BAIKAL (known to the Mongols as Dalai-nor, and to the Turkish tribes as Bai-kul), a lake of East Siberia, the sixth in size of all the lakes of the world and the largest fresh-water basin of Eurasia.
It belongs to the series of oases (Uch-Turfan, Bai, Koucha, &c.) situated at the southern foot of the eastern T'ien-shan mountains.
Most of these porticoes were of Roman period - the finest of them were erected, as we learn from inscriptions, by a lady named Epigone: one, which faced south, had a double colonnade, and was called the Bai-rn: close to it was a large exedra.
It was always the prayer that the soul (bai) should be able to revisit the corpse (khat), and some inscriptions show an expectation of the body itself being revivified, "the mouth speaking," "the legs walking," and everything conforming with its previous terrestrial life.
At the same time the ko (" life," "activity," and almost "ghost,") which clung to the neighbourhood of the tomb and enjoyed the ghosts of offerings in ghostly fashion, had some of the independent enterprise which the bai possessed in abundance.
His rule was weak; the state was distracted by interminable palace intrigues and military mutinies, and affairs went from bad to worse when, in 1843, Jankoji Rao, who left no heir, was succeeded by another boy, adopted by his widow, Tara Bai, under the name of Jayaji Rao Sindhia.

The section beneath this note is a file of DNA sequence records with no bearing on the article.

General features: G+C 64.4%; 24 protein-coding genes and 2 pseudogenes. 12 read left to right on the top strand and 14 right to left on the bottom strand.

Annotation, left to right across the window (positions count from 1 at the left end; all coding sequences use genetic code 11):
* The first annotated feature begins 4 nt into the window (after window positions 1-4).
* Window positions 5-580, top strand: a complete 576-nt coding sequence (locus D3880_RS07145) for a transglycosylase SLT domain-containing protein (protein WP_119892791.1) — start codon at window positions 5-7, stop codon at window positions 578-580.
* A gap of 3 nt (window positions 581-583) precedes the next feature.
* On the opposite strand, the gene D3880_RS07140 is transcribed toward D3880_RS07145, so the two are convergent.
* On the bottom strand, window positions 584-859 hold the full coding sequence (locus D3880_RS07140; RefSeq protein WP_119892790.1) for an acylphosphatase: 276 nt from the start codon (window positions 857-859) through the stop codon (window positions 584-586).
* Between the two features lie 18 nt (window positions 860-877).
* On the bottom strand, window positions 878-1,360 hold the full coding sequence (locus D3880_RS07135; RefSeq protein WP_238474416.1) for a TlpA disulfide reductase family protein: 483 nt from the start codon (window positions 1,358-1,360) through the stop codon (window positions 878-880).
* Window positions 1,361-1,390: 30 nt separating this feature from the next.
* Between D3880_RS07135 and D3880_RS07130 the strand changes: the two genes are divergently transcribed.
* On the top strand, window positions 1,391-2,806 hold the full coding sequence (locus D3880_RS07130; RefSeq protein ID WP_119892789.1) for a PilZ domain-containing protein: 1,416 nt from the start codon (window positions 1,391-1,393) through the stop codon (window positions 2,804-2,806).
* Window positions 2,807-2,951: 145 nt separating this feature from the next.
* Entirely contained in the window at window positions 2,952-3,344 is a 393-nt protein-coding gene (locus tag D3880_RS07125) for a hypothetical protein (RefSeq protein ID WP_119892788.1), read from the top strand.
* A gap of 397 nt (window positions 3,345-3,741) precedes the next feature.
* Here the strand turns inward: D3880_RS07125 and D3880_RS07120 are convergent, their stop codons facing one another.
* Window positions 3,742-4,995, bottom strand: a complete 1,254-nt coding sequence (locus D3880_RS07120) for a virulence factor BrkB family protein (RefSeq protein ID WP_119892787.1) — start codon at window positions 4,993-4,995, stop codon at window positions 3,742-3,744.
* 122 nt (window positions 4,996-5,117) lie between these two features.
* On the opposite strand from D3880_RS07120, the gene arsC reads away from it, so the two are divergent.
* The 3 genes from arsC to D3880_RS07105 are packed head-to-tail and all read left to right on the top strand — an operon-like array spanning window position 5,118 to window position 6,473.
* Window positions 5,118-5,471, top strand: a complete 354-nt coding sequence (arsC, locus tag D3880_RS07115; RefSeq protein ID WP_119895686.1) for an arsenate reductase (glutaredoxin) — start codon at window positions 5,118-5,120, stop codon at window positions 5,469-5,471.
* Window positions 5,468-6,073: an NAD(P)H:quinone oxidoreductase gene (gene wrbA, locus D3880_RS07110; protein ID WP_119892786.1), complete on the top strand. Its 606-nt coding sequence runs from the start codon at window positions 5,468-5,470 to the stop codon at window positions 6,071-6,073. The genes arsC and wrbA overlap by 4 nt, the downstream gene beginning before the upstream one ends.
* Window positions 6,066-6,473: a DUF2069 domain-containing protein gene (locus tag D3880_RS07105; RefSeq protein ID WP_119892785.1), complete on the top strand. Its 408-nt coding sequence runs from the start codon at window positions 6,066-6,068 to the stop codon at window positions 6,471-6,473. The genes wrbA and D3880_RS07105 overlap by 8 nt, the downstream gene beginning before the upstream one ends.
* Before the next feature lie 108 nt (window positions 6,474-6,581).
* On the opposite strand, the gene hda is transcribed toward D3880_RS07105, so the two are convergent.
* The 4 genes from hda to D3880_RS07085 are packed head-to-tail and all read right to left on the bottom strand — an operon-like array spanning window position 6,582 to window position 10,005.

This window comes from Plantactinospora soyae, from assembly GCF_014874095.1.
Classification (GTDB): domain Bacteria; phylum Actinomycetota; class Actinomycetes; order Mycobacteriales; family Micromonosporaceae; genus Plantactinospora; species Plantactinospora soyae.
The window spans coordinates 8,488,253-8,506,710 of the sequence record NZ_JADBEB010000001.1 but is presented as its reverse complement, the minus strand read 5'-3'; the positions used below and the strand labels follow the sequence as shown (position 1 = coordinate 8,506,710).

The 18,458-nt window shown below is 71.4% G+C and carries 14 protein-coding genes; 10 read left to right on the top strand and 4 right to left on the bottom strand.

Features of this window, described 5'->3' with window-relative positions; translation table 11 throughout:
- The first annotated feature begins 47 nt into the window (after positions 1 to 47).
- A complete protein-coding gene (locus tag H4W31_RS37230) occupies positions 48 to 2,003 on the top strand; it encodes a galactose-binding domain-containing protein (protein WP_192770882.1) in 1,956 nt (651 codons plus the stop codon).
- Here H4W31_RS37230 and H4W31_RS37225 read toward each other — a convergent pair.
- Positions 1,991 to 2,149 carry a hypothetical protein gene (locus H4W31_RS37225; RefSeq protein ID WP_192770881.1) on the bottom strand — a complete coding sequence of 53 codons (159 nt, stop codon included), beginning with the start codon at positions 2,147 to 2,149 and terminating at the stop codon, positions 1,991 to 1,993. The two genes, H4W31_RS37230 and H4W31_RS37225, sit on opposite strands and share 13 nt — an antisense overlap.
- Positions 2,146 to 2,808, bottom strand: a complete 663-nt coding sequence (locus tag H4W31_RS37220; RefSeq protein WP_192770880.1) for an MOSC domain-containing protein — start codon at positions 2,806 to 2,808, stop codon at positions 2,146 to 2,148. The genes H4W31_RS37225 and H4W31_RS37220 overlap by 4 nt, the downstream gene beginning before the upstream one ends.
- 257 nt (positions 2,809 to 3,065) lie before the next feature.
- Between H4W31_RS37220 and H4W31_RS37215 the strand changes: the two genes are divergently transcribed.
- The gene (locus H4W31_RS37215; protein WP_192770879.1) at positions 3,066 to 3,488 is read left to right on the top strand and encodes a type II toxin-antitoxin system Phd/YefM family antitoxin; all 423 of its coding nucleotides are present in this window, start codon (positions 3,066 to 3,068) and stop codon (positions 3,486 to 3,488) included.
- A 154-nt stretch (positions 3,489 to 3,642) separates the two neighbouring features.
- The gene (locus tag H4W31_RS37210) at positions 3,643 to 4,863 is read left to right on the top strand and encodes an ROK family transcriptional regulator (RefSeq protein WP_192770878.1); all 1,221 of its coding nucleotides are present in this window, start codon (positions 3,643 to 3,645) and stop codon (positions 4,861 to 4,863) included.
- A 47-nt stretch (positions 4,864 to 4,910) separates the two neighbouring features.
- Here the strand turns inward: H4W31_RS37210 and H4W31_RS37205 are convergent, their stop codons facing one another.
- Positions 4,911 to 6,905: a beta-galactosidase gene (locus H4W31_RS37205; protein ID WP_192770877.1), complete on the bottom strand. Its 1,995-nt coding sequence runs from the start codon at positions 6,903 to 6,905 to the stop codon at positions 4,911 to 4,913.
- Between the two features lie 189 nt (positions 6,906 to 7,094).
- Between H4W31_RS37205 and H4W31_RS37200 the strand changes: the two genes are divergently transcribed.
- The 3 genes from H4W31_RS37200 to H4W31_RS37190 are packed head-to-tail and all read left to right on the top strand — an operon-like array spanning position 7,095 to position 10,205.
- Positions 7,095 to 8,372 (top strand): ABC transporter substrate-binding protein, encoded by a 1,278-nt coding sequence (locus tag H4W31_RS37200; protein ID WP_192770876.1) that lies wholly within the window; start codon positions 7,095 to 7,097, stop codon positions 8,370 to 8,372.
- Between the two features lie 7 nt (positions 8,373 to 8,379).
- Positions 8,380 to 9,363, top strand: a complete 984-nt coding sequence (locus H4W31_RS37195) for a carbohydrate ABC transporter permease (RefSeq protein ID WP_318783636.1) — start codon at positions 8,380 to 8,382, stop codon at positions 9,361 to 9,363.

Another but less probable explanation derives the name from a combination of the old high German word uudra, meaning league, and bai, a Gothic word for both.
Chief Bai Bureh, in the Timni country, broke out into open war, necessitating a military punitive expedition.
For instance, the passes of Kara-kazyk (14,400 ft.) and Tenghiz-bai (11,200 ft.), both passable all the year round, lead from Marghelan to Karateghin and the Pamirs, while Kashgar is reached via Osh and Gulcha, and then over the passes of Terek-davan (12,205 ft.; open all the year round), Taldyk (11,500 ft.), Archat (11,600 ft.), and Shart-davan (14,000 ft.).
The principal passes over it into the valley of Ferghana are Taldyk, 11,605 ft.; Jiptyk, 13,605 ft.; Saryk-mogal, 14,110 ft.; Tenghiz-bai, 12,630 ft.; and Kara-kasyk, 14,305 ft.